There are also the elderly who are empty-nesters. They live alone because their children have set up homes of their own or are abroad. Some still continue living in homes that have become too inconvenient to upkeep or are not conducive to older people as bedrooms are on the second floor and the flooring is slippery.
Some senior citizens opt for apartment living, but Ng said that might still not be the best solution.
“If this sector is not adequately addressed by the Government, we foresee that in the next decade we will hear of more and more stories of abandoned older people who are not cared for in an appropriate manner.
It goes against all our Asian culture and sensitivities of filial piety and respect for our seniors. It is our duty to provide for our parents in a dignified manner as they have provided for us,” Ng said.
Even when older folks live with their family, their social needs must be catered to.
Older people have a fear of isolation, Ng said, adding that this was learnt during a focus group discussion that Goldis convened, and further reinforced by the experts at the conference. “When the children are at work, the elderly parents are left at home with nothing much to do.
A community-based and lifestyle-oriented development designed with activities and facilities for the active seniors is sorely needed in Malaysia,” he said.
Ng said there were “a lot more questions than answers” at the conference, and it was glaringly obvious how far behind Malaysia is in the aged care sector.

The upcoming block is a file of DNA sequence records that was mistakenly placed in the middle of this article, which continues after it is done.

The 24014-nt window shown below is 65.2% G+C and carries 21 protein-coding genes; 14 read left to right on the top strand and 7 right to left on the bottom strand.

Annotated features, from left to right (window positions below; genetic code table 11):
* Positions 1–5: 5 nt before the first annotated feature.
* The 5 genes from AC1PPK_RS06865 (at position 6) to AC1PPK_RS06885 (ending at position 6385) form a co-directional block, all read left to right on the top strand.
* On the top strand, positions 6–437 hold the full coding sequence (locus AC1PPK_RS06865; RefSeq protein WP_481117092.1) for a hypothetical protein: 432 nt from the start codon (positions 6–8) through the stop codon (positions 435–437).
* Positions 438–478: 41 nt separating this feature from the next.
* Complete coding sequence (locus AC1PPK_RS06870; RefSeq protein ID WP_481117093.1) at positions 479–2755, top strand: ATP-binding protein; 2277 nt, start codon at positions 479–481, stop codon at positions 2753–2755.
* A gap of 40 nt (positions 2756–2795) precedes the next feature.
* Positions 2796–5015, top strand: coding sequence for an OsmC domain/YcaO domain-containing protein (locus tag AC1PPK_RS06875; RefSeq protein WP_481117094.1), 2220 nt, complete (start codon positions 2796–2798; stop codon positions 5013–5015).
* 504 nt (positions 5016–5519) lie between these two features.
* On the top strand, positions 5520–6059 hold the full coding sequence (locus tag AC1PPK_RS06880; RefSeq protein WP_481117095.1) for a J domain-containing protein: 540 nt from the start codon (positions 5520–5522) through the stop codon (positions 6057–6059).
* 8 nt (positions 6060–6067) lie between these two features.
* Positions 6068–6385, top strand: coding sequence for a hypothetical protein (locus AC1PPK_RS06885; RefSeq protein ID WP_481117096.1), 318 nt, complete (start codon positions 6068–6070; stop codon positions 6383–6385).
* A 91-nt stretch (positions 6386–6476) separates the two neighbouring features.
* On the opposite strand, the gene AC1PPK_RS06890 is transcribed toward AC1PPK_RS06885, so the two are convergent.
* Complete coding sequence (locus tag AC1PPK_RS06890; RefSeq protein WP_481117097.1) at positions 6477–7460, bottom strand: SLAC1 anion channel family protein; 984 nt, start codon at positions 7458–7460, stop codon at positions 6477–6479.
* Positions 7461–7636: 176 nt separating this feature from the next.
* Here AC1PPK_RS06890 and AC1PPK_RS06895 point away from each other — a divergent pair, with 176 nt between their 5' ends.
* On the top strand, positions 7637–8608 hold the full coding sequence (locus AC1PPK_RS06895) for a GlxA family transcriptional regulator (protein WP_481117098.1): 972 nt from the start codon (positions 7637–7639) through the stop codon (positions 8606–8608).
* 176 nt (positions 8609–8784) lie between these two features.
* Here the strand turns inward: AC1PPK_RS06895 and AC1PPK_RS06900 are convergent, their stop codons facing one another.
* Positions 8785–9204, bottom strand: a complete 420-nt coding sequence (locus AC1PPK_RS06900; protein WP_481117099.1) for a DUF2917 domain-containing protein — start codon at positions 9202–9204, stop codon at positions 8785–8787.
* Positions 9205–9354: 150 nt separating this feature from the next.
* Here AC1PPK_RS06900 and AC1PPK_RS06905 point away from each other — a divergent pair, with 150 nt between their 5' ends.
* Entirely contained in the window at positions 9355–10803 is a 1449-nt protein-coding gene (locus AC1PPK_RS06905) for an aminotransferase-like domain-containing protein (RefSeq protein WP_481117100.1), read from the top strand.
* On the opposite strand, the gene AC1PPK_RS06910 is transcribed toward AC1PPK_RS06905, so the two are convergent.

“There have been a number of projects attempting to fill this niche market, but these projects have by and large failed or did not satisfy the needs of the seniors community,” he said.
Beyond living spaces
Meeting the needs of those in their golden years has to go beyond providing aged care. The wellness of the elderly should be emphasised, stressed those at the conference.
“We should educate seniors to age healthily so that they can look after themselves and not be a financial burden,” said Global Coalition of Ageing advisor Prof Nathan Vytialingam.
Daycare centres for the elderly, he said, would work better if people aged healthily. Then, families can be involved in caring for their elders too.
For seniors dependent on aged care, there is a need for well-run and regulated nursing homes which offer comprehensive senior care covering holistic, physical, mental and social aspects. Retirement living, he felt, should more appropriately be termed as a “retirement lifestyle”.
In Asia, this is a booming trend, especially in Bangalore, India.
Prof Vytialingam said, “One cannot simply ‘import’ successful models of retirement lifestyle in other countries and expect them to work locally.
“We need to tailor-make them (the models) accordingly and invest in people who are experts in senior care industry.”Prospective entrepreneurs are warned against setting up more institutions for the elderly. Rather, they should provide “a living environment that gives the elderly a sense of well-being”, added Prof Vytialingam.